Board Converting News, July 26, 2021

New Research: How Does Stacking Impact BCT? BY MARY DRAIN

More research has been completed by the Fibre Box Association (FBA) Technical Committee that can help refine design targets for today’s box

customers. This is the second recent research project completed by the committee that ana- lyzes current data for assessing the Environmen- tal Factors used by package designers industry wide. FBA first published environmental factors in the mid-1990s in the Fibre Box Handbook. The data facilitating the factors was generated de-

Mary Drain

cades before and had not been updated until these projects, though the industry’s manufacturing materials and systems has undeniably evolved. The published environmental factors consider moisture in the form of relative humidity (RH); unitization or pallet configurations; load-stacking; and excessive handling – some of what we now call “the single parcel delivery system” or omni-channel delivery. The environmental factors established multipliers, or safety factors. These safety factors help designers determine how strong a package needs to be, based on the actual load it must support in the transport and storage environments it is expected to protect against. The first research project, completed in 2019, looked at the impact of RH under load on modern containerboard converted in today’s box plants. This new research project examined the impact of stacking pat- tern on top to bottom box compression (BCT). The study was performed at Rochester Institute of Technology by the RIT Packaging Science De- partment. Under the mentorship of the FBA Technical committee, they investigated columnar aligned, interlocked, and aligned-interlocked hy- brid stacking patterns compared to single box BCT. The study used 19.5-inch by 12-inch by 13-inch C-Flute, single wall RSC samples with two different board grades (32 ECT and 44 ECT). All the stacking patterns were tested using the 2 – otherwise identical case designs. 10 individual Box Compression Tests were performed for each board grade and five pallet load compression tests were performed for each board grade and pallet pattern variation. All boxes were setup and flaps were hotmelt glued. Later they were pre-conditioned and conditioned according to TAPPI T 402. Individu- al cases were removed from the conditioned atmosphere, pallet loads were built directly on the base plate of the compression tester, and test- ing, TAPPI T804, was performed asap in lab ambient conditions. Boxes in stacking pattern tests were filled to approximately 45 lb. gross weight (bagged road-salt with plywood spreaders.) The originally published factors showed a compression loss of 0-8 percent for columnar aligned, and 40-60 percent loss for interlocked. Re- sults from this study showed compression loss associated with aligned stacking exceeded the current values in the Fibre Box Handbook, and data was consistent with current values for interlocked stacking pattern BCT vs. single box BCT. Based on the data gathered through the project, potential compres- sion loss for columnar aligned is 12-20 percent. Interlocked units had 49-54 percent loss. The hybrid samples (not in the Handbook, yet) had 45-49 percent loss.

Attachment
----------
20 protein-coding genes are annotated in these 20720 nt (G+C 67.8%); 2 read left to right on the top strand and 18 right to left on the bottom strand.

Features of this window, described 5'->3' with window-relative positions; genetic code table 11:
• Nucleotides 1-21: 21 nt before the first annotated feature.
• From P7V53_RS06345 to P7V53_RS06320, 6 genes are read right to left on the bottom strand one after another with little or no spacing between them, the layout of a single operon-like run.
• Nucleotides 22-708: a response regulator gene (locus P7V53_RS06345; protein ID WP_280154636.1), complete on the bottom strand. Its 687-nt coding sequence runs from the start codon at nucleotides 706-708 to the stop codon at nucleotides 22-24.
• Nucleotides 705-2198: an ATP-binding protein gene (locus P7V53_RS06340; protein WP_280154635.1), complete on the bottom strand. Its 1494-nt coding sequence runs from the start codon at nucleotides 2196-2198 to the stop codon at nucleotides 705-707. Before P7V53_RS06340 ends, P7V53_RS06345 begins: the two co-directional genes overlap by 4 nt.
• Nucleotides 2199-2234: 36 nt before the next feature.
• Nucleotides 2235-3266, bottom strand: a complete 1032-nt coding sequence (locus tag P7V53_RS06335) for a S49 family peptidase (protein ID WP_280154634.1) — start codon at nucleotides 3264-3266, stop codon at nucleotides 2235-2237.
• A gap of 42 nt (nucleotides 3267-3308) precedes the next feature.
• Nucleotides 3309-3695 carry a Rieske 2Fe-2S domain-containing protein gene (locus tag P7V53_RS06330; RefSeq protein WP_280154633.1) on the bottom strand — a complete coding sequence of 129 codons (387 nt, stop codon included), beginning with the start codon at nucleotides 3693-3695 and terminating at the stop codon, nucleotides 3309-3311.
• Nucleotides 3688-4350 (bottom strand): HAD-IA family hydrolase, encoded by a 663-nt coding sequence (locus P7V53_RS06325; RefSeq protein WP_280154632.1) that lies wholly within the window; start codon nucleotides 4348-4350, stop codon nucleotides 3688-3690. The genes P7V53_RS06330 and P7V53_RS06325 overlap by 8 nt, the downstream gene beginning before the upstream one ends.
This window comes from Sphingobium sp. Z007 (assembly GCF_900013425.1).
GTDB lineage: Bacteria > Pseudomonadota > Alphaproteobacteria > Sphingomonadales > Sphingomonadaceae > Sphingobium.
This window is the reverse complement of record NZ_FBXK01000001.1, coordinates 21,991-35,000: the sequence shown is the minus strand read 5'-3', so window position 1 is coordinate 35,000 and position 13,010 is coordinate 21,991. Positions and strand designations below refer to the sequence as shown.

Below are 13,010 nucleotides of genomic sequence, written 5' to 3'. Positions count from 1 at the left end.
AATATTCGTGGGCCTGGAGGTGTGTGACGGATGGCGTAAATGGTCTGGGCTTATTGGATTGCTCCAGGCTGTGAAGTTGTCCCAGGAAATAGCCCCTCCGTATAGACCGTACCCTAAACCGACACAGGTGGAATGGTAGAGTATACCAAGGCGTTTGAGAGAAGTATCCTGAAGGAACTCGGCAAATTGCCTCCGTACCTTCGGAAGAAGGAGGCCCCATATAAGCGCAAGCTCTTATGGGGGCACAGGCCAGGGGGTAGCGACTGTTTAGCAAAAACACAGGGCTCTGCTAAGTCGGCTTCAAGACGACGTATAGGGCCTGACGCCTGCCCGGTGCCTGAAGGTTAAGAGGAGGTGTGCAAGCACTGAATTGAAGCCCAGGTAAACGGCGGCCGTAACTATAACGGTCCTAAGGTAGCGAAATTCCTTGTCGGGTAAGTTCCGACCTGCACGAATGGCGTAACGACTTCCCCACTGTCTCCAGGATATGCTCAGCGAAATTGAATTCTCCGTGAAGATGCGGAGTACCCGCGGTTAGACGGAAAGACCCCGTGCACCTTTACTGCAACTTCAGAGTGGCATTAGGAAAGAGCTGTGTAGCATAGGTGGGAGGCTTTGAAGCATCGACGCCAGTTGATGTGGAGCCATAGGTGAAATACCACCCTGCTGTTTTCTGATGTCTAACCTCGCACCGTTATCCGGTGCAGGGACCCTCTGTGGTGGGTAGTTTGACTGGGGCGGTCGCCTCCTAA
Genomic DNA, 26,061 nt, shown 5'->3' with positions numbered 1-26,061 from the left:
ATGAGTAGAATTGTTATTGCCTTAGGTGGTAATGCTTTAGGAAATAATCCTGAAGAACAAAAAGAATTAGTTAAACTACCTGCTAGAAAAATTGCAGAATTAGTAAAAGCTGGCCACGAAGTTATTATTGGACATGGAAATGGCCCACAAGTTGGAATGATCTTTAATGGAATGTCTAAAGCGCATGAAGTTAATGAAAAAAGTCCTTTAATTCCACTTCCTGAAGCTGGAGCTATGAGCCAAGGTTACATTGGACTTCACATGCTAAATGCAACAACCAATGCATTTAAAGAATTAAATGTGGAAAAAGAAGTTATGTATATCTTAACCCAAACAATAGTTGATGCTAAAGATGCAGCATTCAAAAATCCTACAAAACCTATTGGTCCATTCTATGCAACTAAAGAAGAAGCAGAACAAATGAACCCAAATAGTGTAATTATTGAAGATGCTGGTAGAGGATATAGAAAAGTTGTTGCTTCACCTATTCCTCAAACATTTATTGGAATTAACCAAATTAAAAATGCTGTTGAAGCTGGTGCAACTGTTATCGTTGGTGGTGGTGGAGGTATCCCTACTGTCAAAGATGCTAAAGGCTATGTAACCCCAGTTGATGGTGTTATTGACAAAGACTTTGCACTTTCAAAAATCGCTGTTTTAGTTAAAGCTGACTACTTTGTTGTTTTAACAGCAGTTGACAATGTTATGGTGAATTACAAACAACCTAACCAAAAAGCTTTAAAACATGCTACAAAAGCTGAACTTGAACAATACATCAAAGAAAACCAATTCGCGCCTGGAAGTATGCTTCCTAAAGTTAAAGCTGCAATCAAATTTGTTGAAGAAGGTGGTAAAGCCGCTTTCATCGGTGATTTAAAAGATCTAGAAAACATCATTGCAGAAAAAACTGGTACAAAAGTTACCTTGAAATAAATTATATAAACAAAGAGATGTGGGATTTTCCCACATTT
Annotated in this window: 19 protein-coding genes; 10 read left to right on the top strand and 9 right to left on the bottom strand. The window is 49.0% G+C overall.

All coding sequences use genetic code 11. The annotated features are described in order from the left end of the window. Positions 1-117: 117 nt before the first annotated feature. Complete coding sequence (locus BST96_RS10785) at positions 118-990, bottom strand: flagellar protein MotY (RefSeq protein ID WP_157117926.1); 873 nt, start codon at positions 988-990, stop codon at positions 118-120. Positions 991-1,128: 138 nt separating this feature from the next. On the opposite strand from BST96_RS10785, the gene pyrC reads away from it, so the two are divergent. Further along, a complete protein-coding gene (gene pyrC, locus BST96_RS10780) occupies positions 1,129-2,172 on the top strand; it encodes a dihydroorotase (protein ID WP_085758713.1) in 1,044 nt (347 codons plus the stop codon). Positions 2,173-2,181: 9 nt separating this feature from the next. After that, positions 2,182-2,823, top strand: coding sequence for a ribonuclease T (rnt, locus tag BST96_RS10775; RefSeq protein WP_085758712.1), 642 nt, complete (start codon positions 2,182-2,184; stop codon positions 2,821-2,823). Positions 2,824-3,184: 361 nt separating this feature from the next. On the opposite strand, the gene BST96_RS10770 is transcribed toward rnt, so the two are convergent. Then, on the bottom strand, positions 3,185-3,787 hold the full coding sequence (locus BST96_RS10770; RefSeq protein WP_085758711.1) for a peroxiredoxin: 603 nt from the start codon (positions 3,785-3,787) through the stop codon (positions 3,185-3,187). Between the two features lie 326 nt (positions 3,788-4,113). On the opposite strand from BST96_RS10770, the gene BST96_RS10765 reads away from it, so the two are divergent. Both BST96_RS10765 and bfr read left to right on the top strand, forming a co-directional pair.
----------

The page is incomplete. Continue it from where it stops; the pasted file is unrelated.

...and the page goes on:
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July 26, 2021

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